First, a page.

Proof. We construct the following commutative diagram:First, we setHere, we define the following:(a) and (b) and for (c)If we define the map ρ by , then we require that Second, we define the map i to be the inclusion. Third, we define the map π as follows: for , we setFourth, we define the maps and to be the natural extensions of .
We claim that for , we haveIn fact, we can identify with the locus of the endpoint of . Note that the last case of (26) does not occur because such a case would imply that . But a result in [7] tells us that if and only if (14) holds. Hence if θ satisfies (18), then the last case of (26) does not occur.
Now since the proofs of Lemma 2(i), (ii), and (iii) are similar, we prove only (iii). Note that for each , we haveUsing this fact, it is easy to see thatCombining (23), (26) and (28), we obtain (iii).
(iv) By combining (23) and (27), we have . We setWe claim that when n is odd, is given by . In fact, it is easy to see that if we fix θ, then is attained by such that andFrom this, we compute . Next, solving the equation with respect to θ, we have . Hence must be as in the claim. Now since , (iv) follows.
The following lemma will be used in Section 5.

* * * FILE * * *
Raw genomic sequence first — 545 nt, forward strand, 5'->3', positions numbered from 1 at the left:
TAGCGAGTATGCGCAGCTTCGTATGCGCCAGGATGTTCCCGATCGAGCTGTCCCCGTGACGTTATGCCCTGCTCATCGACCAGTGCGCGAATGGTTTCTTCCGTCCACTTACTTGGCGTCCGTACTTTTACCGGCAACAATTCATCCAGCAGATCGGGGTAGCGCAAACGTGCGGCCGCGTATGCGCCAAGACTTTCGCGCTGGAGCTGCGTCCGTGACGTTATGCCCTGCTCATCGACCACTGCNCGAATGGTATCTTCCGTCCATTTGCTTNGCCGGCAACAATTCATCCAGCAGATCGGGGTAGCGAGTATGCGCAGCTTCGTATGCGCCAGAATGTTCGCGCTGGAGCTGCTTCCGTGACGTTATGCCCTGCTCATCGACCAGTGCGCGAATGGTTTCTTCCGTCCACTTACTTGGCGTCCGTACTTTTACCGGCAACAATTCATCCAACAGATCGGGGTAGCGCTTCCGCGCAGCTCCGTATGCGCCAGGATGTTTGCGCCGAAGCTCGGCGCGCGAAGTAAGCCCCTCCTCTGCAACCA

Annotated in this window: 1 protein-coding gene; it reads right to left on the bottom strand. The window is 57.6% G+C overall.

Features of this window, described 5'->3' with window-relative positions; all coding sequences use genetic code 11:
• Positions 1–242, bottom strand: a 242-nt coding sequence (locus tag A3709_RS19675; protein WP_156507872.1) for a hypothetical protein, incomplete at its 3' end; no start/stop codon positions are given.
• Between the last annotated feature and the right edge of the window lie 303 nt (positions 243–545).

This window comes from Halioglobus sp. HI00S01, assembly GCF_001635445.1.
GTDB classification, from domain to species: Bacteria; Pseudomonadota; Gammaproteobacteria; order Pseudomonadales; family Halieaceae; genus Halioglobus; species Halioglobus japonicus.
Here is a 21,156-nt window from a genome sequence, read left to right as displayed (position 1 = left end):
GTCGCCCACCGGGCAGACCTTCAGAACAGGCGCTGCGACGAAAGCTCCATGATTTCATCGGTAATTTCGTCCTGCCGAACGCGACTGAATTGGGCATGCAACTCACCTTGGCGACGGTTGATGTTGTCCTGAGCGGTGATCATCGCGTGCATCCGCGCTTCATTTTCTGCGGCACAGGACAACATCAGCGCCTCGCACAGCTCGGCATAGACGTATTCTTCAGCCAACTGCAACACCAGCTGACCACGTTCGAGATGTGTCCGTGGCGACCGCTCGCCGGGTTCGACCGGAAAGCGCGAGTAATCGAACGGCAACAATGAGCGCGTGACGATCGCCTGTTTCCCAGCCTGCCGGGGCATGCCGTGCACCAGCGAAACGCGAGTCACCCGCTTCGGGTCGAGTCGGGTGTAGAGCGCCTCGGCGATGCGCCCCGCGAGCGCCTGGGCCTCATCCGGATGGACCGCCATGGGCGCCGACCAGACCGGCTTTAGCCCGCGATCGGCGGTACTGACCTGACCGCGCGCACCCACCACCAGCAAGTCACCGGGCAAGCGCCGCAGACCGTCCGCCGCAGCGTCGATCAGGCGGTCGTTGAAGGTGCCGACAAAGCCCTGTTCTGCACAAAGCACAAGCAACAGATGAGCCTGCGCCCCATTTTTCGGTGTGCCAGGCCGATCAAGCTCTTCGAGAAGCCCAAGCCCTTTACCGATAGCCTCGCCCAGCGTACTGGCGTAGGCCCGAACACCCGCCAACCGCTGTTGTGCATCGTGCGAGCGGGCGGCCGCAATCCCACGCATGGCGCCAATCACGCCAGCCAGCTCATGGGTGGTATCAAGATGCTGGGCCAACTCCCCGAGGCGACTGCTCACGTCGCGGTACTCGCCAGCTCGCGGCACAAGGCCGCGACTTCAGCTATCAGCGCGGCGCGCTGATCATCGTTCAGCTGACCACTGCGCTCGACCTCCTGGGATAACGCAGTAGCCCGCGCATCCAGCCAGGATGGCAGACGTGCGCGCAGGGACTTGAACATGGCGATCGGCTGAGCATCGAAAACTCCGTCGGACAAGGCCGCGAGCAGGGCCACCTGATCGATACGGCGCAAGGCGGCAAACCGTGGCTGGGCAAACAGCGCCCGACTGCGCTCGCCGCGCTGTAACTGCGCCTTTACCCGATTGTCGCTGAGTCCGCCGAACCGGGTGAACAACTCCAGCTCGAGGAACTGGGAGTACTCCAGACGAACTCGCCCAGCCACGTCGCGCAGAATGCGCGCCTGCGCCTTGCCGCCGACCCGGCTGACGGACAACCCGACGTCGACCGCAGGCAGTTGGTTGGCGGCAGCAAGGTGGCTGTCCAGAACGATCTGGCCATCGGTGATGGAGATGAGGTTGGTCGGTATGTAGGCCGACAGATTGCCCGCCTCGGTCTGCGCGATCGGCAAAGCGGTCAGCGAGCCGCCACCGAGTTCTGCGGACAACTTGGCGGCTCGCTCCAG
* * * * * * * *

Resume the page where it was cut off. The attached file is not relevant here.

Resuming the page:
Lemma 3. Let M be a connected oriented k-dimensional manifold. For an embedding , we define another k-manifold to bewhere we glue so that is an orientable manifold. Then, there is a homeomorphism:

Proof. The lemma is well known (see, for example, ([9], Example 4.17)). For completeness, we give a proof. First, we consider the case that . Sincewe see that . Using this, the case of general M is proved as follows:

5. Proof of the Main Theorem

The most difficult case for the proof of the Main Theorem is the item (iv) for . Hence, we first prove this. We begin with the following.

Lemma 4. Let n be an integer greater than or equal to 7. Assume that θ satisfies the condition . Let N denote or . Then, we have the following homeomorphism:

Proof. We define the function by . We fix real numbers A and B which satisfy . We define the function μ byThe function μ is a Morse function with four critical points, which are pairs of the critical points of and . Let p be the critical point of μ such that . It is well known that the index of μ at p is 1. Using this fact, we check how a level set of μ changes when it crosses through p. The answer is that the change coincides with that in Lemma 2 (iii). Hence, we haveNow since is the second smallest critical value, we obtain Lemma 4.